Thursday, August 2, 2012

Catching Up

Please accept my apologies, dear readers (all 39 of you). It's been a while since my last post. It's been over two months, and while some things have changed, my desire to get out and run every day has remained constant. The streak is currently at 218 days, with no real end in sight, but one potentially very large threat looming in late September. Let's take a look at some highlights.

The day after the 50k at Pineland, I ran a couple of miles. Since then, the streak has not stopped. With nothing to really train for, it's been simple to go out for at least a mile every day. Some days, if the weather is nice I'll go out for a double. I tend to meet my "running wife" Rebecca for morning runs a few times a week, and I've slowly been adding more people to the weekend running crew. All of this makes it easy to continue getting out there.

Operation Lean-Mean-Mountain-Machine
Earlier this year, I resolved to lose the weight I had gained during the tail-end of last year. As you may or may not recall, entering 2012 I weighed just shy of 220lbs (219.2 to be more precise). Over the next few months, I modified my eating and exercise and saw good results. In April, I began eating "paleo-ish" and have continued since. Some of this is already documented in the Pineland Race Recap.

At Pineland, I weighed around 190lbs. Over the last couple of months, I've lost about 12-15 lbs. It varies depending on the week, and all the other factors around this - muscle, water retention, massive amounts of coconut ice cream and dark chocolate. But more importantly, I've leaned out, and I feel noticeably stronger. Hell, I can even do a handful of pull-ups and chin-ups now.

This transformation has led to more effortless running. My "auto-pilot" paces are getting faster. My recovery times quicker. One night, I even saw a 6-handle for about a half mile. It was downhill, but hey, that still counts!

On the mountain side of this operation, I've been logging more and more time over at Wachusett and the surrounding areas. My ultrarunning bud Julie was kind enough to take me out on a course that is a little technical and somewhat hilly. I've since learned that these terms translate to "a fuckton of roots and rocks" and "nightmare climbing". Crow Hill & Leominster State Forest if any of you are interested. Let's just say you won't be breaking any pace records.

Speaking of mountains
There is a little race at the end of September. It begins at Mt. Ascutney. Last year, it ended, for me, with disappointment. Throughout the year, I've been putting off registering. I've had all a bunch of reasons. "I'm gonna streak all year", "I don't want to face it again", "I want to lean out and really become a mountain machine", "What if I do it and fail again?", etc, etc.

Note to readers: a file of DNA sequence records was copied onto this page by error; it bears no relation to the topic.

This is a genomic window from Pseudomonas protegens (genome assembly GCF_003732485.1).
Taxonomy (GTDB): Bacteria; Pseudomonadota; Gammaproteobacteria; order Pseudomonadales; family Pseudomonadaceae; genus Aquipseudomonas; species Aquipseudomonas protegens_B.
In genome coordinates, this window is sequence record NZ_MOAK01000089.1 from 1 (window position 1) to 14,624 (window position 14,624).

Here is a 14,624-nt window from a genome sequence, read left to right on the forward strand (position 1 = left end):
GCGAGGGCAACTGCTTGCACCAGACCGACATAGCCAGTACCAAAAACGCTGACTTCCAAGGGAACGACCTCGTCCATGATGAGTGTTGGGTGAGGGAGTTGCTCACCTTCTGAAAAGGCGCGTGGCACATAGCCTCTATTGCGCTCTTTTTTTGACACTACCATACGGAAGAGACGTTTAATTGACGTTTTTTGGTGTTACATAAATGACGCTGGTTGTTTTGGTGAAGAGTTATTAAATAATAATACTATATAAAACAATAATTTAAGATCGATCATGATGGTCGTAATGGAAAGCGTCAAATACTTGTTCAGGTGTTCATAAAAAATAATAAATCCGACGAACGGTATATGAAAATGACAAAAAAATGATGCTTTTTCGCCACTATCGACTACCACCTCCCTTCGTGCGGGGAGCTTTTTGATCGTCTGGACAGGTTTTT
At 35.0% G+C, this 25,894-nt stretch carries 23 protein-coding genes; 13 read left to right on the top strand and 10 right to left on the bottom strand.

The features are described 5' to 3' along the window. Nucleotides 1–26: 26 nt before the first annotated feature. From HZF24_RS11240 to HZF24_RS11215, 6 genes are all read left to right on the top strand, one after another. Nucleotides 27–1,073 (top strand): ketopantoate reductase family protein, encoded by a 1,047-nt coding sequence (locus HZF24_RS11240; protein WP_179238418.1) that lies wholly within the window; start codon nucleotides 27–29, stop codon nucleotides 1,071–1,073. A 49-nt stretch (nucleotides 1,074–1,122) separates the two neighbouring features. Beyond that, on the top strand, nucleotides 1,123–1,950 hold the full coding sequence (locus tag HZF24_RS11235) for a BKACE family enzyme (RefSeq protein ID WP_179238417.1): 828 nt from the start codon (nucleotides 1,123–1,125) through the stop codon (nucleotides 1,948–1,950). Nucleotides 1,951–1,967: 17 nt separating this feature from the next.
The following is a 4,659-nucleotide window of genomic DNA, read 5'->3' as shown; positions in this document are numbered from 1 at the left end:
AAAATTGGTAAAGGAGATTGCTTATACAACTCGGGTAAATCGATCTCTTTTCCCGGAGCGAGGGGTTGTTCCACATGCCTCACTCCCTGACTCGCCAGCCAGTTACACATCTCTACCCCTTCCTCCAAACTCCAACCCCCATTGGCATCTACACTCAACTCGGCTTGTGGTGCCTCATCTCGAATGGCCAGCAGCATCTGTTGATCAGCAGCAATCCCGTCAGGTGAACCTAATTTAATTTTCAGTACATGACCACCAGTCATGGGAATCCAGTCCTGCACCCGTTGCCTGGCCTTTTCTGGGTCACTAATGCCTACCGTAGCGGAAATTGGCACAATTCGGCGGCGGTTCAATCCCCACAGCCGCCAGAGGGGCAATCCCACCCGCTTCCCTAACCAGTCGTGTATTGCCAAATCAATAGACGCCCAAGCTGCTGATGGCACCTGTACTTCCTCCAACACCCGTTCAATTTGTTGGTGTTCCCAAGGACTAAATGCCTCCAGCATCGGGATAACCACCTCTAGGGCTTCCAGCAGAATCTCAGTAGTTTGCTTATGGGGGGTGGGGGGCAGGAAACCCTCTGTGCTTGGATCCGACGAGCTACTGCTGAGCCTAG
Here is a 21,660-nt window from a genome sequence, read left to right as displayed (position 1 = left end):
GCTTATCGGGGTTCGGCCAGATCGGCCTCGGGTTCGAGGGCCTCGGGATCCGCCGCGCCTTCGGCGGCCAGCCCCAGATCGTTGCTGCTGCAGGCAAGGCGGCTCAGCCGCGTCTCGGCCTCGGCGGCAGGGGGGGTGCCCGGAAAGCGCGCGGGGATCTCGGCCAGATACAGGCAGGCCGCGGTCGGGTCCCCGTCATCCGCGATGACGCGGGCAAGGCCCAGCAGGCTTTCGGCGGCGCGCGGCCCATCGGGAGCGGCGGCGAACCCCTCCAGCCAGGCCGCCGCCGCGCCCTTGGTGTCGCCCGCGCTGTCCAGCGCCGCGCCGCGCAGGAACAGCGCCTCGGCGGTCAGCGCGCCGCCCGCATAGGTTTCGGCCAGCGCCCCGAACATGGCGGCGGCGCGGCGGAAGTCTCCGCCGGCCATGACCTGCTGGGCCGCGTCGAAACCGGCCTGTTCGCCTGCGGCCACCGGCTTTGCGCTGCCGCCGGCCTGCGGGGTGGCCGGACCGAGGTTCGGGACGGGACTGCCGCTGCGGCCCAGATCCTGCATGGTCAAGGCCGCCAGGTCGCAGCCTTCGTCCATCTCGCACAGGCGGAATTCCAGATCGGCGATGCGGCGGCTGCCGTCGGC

But the biggest reason I was procrastinating is that Rebecca is targeting a half-marathon this fall. Her initial choice was Smuttynose, which falls on the same day. I told her I would train with her and run it, so I had an "out" for VT50. Well, a couple of weeks ago, she told me that she was going to re-evaluate and find another race, as the woman she planned to run with wouldn't be ready in time. One door closed, and another one opened. Her rescheduling, coupled with the fact that my buddy Doug has threatened to kill me if I don't run the race again this year, has got me leaning toward pulling the trigger.

So I came up with a kind of test to assess my overall level of fitness and my "readiness" for trying to tackle this beast in September. Last weekend, I headed out to Wachusett for some mountain repeats. I ran from the lodge at the base up the summit road and back down a few times. I also ran up and down Bolton Rd. once. The resulting numbers looked promising. From the dailymile workout log -

Wrist bitch - what say you? 3337 ft up, 3327 ft down. Plug that into your calculators kids. Let's see how it compares to VT50. 17.25 is 34.5% of the alleged distance in the green mountains. So....scaling out to 50 miles, this course computes around 9672 ft. Take that, Vermont!

This was not easy. Everything was sore. I had an epsom salt bath, an ice bath, tons of stretching, ibuprofen, etc. Then I woke up the next day and ran 11 miles in the woods. It was the first time I had run back-to-back double digit runs in over a year.

First part of the test looks really positive. The second part is coming up on Saturday. I'm planning my own version of Stu's 30k. Except that it'll be more like a 40k around the reservoir. I've got a few stops planned out along the way where I'll be able to buy some water and a snack. I'll slow down and walk and take my time. All about time on feet. Maybe 5 hours or so. We'll see.

If all goes well, and I can get out on Sunday, and still walk next week, you may be reading a post about how the trigger's been pulled. Maybe...

Until then - run, run, run.


  1. mountain repeats? Dammmn. Nice work. I recently read Matt Fitzgerald's Racing weight (which really should be titled, Racing Body Fat Percentage, but I don't think that would sell as many copies) and it was interesting advice on how to lose while still training. And also how athletes with normal BMIs still have weight and body concerns just in different ways than those of us that have been on the obese side of the BMI. Nice job, Adam. Sincerely, one of your 39 :)

  2. Thanks Christy!

    Yeah, mountain repeats were tough. I'm going to have to keep that as an every-other-weekend type of thing, as it took me a few days to fully recover. I'm going to have to check out that book.